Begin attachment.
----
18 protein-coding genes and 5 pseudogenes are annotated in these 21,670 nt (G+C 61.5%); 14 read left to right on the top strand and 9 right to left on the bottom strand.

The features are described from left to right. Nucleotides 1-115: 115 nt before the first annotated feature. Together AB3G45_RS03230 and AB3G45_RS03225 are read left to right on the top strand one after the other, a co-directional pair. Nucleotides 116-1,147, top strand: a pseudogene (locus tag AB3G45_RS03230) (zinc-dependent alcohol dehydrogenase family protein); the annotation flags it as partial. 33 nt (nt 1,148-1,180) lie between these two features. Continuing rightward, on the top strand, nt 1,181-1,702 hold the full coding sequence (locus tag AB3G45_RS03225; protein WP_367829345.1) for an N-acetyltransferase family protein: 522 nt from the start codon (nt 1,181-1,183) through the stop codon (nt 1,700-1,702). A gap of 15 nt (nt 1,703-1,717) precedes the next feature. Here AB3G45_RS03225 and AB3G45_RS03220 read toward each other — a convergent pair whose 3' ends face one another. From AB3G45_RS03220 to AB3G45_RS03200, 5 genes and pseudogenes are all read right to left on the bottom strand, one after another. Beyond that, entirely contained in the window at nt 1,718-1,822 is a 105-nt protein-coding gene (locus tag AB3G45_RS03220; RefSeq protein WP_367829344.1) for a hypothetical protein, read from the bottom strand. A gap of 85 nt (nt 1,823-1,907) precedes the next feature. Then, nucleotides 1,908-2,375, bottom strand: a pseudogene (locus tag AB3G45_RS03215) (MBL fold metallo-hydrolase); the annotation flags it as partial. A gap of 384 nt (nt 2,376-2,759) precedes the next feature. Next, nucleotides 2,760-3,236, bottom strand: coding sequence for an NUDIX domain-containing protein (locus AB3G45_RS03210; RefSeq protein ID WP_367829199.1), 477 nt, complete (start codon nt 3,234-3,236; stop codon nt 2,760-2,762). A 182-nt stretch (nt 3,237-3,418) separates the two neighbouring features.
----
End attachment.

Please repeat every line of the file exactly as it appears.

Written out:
18 protein-coding genes and 5 pseudogenes are annotated in these 21,670 nt (G+C 61.5%); 14 read left to right on the top strand and 9 right to left on the bottom strand.

The features are described from left to right. Nucleotides 1-115: 115 nt before the first annotated feature. Together AB3G45_RS03230 and AB3G45_RS03225 are read left to right on the top strand one after the other, a co-directional pair. Nucleotides 116-1,147, top strand: a pseudogene (locus tag AB3G45_RS03230) (zinc-dependent alcohol dehydrogenase family protein); the annotation flags it as partial. 33 nt (nt 1,148-1,180) lie between these two features. Continuing rightward, on the top strand, nt 1,181-1,702 hold the full coding sequence (locus tag AB3G45_RS03225; protein WP_367829345.1) for an N-acetyltransferase family protein: 522 nt from the start codon (nt 1,181-1,183) through the stop codon (nt 1,700-1,702). A gap of 15 nt (nt 1,703-1,717) precedes the next feature. Here AB3G45_RS03225 and AB3G45_RS03220 read toward each other — a convergent pair whose 3' ends face one another. From AB3G45_RS03220 to AB3G45_RS03200, 5 genes and pseudogenes are all read right to left on the bottom strand, one after another. Beyond that, entirely contained in the window at nt 1,718-1,822 is a 105-nt protein-coding gene (locus tag AB3G45_RS03220; RefSeq protein WP_367829344.1) for a hypothetical protein, read from the bottom strand. A gap of 85 nt (nt 1,823-1,907) precedes the next feature. Then, nucleotides 1,908-2,375, bottom strand: a pseudogene (locus tag AB3G45_RS03215) (MBL fold metallo-hydrolase); the annotation flags it as partial. A gap of 384 nt (nt 2,376-2,759) precedes the next feature. Next, nucleotides 2,760-3,236, bottom strand: coding sequence for an NUDIX domain-containing protein (locus AB3G45_RS03210; RefSeq protein ID WP_367829199.1), 477 nt, complete (start codon nt 3,234-3,236; stop codon nt 2,760-2,762). A 182-nt stretch (nt 3,237-3,418) separates the two neighbouring features.